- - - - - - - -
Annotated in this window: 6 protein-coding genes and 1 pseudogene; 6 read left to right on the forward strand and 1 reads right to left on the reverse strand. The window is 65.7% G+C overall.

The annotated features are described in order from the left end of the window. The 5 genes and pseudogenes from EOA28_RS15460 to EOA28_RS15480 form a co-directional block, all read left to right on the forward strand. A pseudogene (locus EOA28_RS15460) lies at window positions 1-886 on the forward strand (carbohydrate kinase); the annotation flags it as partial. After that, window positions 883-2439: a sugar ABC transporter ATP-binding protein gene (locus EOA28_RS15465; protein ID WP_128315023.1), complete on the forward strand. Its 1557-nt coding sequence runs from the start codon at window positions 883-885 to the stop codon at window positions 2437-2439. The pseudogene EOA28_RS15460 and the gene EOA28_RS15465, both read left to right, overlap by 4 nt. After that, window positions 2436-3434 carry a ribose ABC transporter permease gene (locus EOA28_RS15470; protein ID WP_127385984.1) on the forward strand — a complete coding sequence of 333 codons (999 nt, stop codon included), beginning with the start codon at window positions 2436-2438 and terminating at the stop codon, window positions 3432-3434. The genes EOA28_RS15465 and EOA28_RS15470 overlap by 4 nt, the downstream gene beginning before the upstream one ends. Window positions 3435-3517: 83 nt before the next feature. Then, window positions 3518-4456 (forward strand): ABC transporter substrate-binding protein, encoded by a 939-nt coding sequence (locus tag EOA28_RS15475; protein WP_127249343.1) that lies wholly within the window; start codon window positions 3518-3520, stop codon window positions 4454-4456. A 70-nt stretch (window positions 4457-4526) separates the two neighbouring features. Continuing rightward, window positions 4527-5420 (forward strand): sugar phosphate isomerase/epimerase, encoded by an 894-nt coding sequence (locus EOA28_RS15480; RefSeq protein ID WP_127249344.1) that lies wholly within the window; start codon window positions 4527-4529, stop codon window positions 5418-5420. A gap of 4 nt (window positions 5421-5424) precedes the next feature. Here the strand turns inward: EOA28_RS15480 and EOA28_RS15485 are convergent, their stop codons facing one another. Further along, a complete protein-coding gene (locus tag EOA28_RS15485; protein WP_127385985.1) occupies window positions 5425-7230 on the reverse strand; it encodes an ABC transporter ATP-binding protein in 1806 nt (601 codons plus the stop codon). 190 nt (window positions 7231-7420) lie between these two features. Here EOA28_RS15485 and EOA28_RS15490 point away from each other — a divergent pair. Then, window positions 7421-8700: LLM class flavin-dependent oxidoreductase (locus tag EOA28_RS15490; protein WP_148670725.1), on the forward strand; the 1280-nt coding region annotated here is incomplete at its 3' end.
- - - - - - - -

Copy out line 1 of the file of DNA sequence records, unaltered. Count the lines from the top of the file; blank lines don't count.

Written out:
Annotated in this window: 6 protein-coding genes and 1 pseudogene; 6 read left to right on the forward strand and 1 reads right to left on the reverse strand. The window is 65.7% G+C overall.